Hopker, J.G. and Jobson, S.A. and Galbraith, A. and Coleman, D.A. and Nevill, A.M. (2009) The effect of the rotor crank system on time-trial cycling performance. Journal of Sports Sciences, 26 (1). S111-S111. ISSN 0264-0414.
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The Rotor (ROT) is a cycle crank configuration that allows the pedals to move independently in an attempt to eliminate the “dead spots”, where torque output is minimal. Delta efficiency has been found to be significantly improved during an incremental test when using ROT in a group of untrained cyclists (Santalla et al., 2002: Medicine and Science in Sports and Exercise, 34, 1854-1858). However, no study has investigated whether ROT affects cycling performance directly. Therefore, the purpose of this study was to investigate the effect of ROT on time-trial cycling performance. Following institutional ethics approval, 12 competitive male cyclists (Age mean 34.6, s = 7.1 years, Mass mean 75.9, s = 7.8 kg, max mean 4.5, s = 0.3 L•min-1, Wmax mean 363, s = 37.7 W) provided written informed consent to participate. All subjects completed two 40.23-km time-trials on a Kingcycle ergometer in each of two conditions, i) using conventional bicycle cranks (CON) and ii) using the Rotor system (ROT). Cyclists trained for 6-weeks prior to the experimental trials as either habitual ROT users or habitual CON users. Power output, speed, heart rate, , RER and gross efficiency were measured for the duration of each time-trial. A two-way repeated measures ANOVA (pedalling system used during the test [CON, ROT] x habitual pedalling system [CON, ROT]) was performed to determine if there was a significant condition effect on the following variables: power output, speed, heart rate, , RER and gross efficiency. Statistical significance was set at P < 0.05 for all tests. Power output was not different between conditions (CON mean 255, s = 44 W vs. ROT mean 253, s = 40 W; P > 0.05). Indeed, no effect due to the pedalling system used during tests was found for any of the measured variables (P > 0.05). Furthermore, there was no interaction effect between the two factors for any of the measured variables (P > 0.05). However, there were marked differences between conditions for some individuals. For example, power output was ~11% higher during the CON trial vs. the ROT trial for one subject but ~12% lower in another. These results suggest that the Rotor crank system does not impact on time-trial cycling performance. However, marked differences were observed between CON and ROT in some individuals, suggesting that ROT may be beneficial in some instances.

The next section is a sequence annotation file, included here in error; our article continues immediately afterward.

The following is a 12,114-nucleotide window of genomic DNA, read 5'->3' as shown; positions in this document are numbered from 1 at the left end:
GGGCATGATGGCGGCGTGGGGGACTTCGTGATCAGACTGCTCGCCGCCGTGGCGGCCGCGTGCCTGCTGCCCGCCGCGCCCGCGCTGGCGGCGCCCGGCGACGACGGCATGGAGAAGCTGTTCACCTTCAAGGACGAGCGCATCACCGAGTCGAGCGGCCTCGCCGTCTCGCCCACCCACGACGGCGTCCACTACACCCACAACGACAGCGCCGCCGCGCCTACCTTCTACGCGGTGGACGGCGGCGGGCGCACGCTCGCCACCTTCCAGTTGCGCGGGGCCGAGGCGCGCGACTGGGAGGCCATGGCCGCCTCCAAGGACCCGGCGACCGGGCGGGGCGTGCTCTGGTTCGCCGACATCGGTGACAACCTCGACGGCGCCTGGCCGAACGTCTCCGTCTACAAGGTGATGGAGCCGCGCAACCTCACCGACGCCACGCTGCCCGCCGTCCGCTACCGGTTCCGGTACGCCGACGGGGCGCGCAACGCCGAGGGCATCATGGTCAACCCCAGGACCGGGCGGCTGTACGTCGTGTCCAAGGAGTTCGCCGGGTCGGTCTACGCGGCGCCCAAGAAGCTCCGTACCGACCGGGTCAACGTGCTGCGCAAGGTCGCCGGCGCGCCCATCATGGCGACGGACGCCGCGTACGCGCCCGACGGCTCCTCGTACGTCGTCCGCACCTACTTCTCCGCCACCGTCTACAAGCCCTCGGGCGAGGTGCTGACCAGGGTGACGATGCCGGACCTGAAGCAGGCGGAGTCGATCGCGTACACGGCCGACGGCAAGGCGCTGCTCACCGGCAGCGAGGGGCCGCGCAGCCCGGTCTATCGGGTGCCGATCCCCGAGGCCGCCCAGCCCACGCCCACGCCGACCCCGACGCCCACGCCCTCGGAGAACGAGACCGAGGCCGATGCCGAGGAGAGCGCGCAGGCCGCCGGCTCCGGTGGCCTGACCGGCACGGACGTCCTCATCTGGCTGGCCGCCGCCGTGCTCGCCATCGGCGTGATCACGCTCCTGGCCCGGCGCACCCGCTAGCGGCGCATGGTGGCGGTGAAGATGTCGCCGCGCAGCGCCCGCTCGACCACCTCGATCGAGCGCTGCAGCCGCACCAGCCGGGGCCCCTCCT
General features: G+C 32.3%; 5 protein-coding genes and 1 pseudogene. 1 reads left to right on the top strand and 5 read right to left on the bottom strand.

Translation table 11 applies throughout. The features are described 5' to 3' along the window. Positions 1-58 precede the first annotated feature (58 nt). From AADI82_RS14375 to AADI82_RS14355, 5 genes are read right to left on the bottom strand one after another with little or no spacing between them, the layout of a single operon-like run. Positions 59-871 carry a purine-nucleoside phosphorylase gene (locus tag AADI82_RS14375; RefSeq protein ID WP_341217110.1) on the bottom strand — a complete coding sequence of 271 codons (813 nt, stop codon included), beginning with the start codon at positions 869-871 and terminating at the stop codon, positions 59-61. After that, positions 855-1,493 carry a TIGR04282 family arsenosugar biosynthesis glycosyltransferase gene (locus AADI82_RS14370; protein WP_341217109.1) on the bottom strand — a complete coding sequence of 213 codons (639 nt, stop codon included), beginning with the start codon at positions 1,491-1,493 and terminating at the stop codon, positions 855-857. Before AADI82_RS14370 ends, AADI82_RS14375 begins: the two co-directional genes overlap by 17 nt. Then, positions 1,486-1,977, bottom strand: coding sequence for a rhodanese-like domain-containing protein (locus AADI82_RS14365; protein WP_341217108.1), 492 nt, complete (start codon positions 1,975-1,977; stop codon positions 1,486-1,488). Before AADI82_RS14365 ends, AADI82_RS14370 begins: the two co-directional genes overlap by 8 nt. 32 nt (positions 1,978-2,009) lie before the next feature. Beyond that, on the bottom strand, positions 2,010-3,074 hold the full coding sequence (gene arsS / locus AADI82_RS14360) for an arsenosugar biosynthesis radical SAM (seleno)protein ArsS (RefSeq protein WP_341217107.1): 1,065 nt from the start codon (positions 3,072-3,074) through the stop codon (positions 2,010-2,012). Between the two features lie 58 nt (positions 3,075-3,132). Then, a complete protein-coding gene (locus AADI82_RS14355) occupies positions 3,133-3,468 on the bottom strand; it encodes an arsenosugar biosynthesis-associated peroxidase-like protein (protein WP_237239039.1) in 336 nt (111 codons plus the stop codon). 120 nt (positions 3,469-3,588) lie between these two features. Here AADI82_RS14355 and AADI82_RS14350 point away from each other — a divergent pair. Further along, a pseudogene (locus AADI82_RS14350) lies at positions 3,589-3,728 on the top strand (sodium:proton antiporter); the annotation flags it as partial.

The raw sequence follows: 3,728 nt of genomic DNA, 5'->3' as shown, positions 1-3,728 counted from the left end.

|Subjects:||R Medicine > RC Internal medicine > RC1200 Sports Medicine|
|Divisions:||Faculties > Social Sciences > School of Sport and Exercise Studies|
|Depositing User:||James Hopker|
|Date Deposited:||21 Jan 2011 16:59|
|Last Modified:||24 Apr 2012 13:28|
|Resource URI:||http://kar.kent.ac.uk/id/eprint/23818 (The current URI for this page, for reference purposes)|
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